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Category Archives: Young Adult

Six sensational recent reads

Yesterday I had the opportunity to present to a room of librarian colleagues (and a few teachers thrown in for good measure) about the hottest books for 2017 while reviewing some of the best from 2016. But what have I read recently? A lot. But not everything was a home run, so I’m picking through the trash to get to the treasures.

  1. When Breath Becomes Air by Kalanithi
    • An insightful and introspective approach to science and facing death from a doctor experiencing the end to his own short life.
  2. Geekerella by Poston
    • A quirky retake on Cinderella with a Con, a pumpkin food truck, evil twin stepsisters, and one spunky Elle.
  3. The Whydah: A Pirate Ship Feared, Wrecked, and Found by Sandler
    • Who doesn’t want to find treasure, especially when it unlocks secrets of the past. But it’s significance is in Sandler’s approach which is to demystify pirates and change the bad reputation they have earned that is uncalled for.
  4. The Takedown by Wang
    • Attempting to take down a vile post on the internet isn’t an easy feat, but Kyla is ready for the challenge and has the guts to see it through even when it’s not pretty.
  5. Saints and Misfits by Ali
    • With a rich voice, Janna details those that are saints, misfits (like herself), and saints like others through her eyes as a Muslim teenager where her actions must match her beliefs.
  6. The Book of Chocolate: The Amazing Story of the World’s Favorite Candy by Newquist
    • Who doesn’t love chocolate? The depth and breadth of this book is its strength, learning about the rivalries, chocolate during wartime, and the history of what was really a drink became the world’s favorite candy.
 

Keeping them all to myself

In a tongue-in-cheek address to this week’s #edublogsclub challenge that talks about ‘giving it away’, I’ll start with my need to keep it all to myself. With books that is. For many years (and I still struggle when a read is just that powerful), when I closed the book on a fabulous read, my next thought was literally, I want to keep this all to myself. I wanted to believe that the author wrote it just for me, that the book would sit only on my bookshelf, that it was mine, all mine. But it’s a preposterous thoughts because good books are meant to be shared and it’s kind of my job.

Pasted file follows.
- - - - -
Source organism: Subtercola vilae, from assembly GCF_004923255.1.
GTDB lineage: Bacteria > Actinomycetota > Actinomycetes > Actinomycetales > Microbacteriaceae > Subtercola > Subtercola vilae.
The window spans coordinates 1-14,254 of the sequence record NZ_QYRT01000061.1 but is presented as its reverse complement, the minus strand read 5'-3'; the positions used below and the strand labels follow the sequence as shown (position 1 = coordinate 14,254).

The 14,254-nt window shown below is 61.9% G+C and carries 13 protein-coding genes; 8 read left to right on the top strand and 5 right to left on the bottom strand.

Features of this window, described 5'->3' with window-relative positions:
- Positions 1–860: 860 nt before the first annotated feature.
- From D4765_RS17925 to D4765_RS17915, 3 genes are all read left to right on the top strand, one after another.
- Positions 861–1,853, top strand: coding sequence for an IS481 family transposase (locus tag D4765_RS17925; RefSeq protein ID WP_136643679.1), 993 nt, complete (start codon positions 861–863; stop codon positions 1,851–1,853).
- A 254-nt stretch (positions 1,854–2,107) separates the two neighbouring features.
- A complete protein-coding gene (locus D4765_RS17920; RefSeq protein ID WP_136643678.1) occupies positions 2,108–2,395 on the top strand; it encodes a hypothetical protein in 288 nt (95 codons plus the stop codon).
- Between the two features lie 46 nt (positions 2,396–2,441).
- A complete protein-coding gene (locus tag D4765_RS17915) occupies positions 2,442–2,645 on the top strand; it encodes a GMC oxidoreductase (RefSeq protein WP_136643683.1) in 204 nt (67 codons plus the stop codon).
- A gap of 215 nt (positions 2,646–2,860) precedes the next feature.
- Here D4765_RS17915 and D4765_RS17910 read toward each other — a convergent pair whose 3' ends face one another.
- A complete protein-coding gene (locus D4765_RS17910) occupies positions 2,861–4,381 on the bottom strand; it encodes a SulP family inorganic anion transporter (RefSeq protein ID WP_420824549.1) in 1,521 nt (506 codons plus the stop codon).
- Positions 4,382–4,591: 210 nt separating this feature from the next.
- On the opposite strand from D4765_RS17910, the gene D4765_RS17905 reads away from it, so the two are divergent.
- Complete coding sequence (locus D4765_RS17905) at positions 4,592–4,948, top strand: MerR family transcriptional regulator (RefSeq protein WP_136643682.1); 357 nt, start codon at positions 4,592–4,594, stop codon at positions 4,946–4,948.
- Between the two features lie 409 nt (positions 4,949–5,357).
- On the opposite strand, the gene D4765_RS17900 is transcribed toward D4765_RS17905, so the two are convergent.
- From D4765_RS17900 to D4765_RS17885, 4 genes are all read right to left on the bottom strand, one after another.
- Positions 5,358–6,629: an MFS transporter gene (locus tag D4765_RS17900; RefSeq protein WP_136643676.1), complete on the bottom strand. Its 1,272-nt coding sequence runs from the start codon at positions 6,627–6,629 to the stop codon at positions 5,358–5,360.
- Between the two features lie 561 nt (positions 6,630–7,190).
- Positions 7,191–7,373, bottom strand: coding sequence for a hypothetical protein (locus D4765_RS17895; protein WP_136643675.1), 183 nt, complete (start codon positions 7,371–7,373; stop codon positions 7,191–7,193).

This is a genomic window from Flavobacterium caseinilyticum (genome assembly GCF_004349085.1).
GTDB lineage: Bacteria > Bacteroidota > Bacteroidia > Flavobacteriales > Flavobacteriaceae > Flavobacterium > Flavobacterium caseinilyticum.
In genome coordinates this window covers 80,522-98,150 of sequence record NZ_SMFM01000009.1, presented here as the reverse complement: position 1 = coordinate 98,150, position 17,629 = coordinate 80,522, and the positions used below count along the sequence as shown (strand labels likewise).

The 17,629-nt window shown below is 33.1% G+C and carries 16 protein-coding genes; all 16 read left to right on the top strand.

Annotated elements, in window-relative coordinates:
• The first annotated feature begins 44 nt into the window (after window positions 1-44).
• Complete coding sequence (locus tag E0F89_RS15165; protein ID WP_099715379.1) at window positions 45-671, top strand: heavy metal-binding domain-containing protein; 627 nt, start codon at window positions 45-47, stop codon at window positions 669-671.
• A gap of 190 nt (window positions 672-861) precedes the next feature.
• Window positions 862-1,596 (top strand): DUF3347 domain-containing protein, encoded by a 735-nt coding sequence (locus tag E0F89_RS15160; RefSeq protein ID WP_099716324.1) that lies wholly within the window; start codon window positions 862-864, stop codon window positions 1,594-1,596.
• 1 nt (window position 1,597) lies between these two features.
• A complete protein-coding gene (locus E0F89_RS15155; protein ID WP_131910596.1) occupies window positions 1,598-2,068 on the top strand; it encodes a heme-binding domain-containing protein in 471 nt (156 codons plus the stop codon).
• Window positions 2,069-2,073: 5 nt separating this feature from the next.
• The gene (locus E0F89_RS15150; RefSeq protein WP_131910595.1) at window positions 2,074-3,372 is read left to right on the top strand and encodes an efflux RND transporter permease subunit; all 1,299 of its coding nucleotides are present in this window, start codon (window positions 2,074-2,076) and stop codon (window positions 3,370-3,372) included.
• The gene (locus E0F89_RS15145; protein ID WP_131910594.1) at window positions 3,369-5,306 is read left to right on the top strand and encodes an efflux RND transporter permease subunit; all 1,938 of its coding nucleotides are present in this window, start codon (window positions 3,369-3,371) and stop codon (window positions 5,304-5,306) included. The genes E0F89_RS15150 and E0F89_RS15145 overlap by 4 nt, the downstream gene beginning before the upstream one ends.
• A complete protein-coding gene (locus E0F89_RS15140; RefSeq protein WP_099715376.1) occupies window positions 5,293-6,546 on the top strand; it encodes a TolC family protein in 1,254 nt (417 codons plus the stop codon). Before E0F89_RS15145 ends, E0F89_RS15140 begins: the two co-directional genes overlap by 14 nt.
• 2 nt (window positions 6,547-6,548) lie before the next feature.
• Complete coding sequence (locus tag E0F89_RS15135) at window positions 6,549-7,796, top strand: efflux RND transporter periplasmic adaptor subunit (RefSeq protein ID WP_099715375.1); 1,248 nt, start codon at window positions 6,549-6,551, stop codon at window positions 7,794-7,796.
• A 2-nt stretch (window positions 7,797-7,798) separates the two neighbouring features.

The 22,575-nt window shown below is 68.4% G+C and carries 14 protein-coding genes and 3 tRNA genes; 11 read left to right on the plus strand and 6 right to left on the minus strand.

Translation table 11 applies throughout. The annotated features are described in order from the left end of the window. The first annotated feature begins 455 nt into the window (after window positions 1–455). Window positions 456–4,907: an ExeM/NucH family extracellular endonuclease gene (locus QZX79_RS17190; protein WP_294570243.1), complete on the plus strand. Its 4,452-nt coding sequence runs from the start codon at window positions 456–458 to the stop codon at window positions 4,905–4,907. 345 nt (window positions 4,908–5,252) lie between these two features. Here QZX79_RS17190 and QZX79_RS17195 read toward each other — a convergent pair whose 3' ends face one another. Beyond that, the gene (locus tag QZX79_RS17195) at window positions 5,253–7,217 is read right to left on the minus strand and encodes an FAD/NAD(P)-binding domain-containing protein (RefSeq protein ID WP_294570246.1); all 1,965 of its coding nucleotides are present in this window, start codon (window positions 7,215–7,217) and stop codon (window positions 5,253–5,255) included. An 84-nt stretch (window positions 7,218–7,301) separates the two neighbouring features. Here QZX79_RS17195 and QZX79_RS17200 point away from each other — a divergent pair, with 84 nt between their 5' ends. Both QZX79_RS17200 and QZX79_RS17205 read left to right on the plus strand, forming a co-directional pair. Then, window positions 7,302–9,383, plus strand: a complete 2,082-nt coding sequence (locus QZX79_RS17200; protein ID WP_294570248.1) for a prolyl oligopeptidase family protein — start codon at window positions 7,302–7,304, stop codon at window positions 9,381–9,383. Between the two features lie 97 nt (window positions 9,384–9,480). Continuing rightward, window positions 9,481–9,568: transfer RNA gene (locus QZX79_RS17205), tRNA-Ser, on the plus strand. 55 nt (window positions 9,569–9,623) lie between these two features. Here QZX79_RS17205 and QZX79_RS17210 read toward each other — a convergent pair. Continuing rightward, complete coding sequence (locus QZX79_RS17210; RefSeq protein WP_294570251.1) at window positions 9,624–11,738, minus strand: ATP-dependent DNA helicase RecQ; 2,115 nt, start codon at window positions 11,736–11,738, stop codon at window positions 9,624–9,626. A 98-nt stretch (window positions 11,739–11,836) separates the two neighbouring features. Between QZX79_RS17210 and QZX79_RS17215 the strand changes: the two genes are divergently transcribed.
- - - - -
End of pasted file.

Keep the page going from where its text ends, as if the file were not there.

So in honor of my narcissistic belief that my favorite writers are writing just for me, I’m going to give some books away. I will send* a book box of sorts (within the United States) with one of my favorite books and a recently-reviewed galley with a bookish gift for good measure to the first person to answer correctly in the comments below: what porcelain item is on my personal bookshelf?

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Believe it or not, I didn’t actually create this, but I know I’m not the only one!

 
 

Say hello to Goodbye Days

GoodbyeDaysThe first thing I did after finishing Goodbye Days at 5am was plot how to connect with Jeffrey Zentner so that we can arrange a school visit for next year. Yes, Goodbye Days was that good. And after staying up past my bedtime months ago to read The Serpent King, it was apparent that Zentner is a skilled author that focuses his creativity on character-driven novels that speak to readers on a deeper level. This is the case with his newest, Goodbye Days where Carver feels like he has blood on his hands after texting his friends as they drove in a car, knowing that they’d likely text back while driving said car, and were killed when they crashed with a half-written text in the queue of the phone. In an instant, Carver lost his three best friends, the Sauce Crew.

Memorable character: The way Zentner fleshes out each of the deceased characters in flashbacks and the titled “goodbye days” that happen makes each an essential character, even in the afterlife. And while Carver is the main character, Blake’s grandmother has to be the most memorable. Blake, one of the friends in the car, was being raised by his grandmother who moved him from his dysfunctional home to raise him where they could go “bad fishing” and watch movies, garden and chow down at a local restaurant on the weekend. Her sadness is palpable and she has the outlandish idea to have a goodbye day, a day she couldn’t have with Blake. Using Carver to share the details that only he knew, while she shared with Carver the things he didn’t know about his friend, they could both say goodbye. But it’s when readers discover something that wasn’t foreshadowed and a very real conversation occurs that tears run. And that leads to one of my favorite quotes in the book.

Memorable quote: “Funny how people move through this world leaving little pieces of their story with the people they meet, for them to carry. Makes you wonder what’d happen if all those people put their puzzle pieces together.” Isn’t that a wonderful thought to have? What pieces does each person who knows you hold and how would that puzzle look all put together? It’s these precise tidbits in this book and his first that are endearing.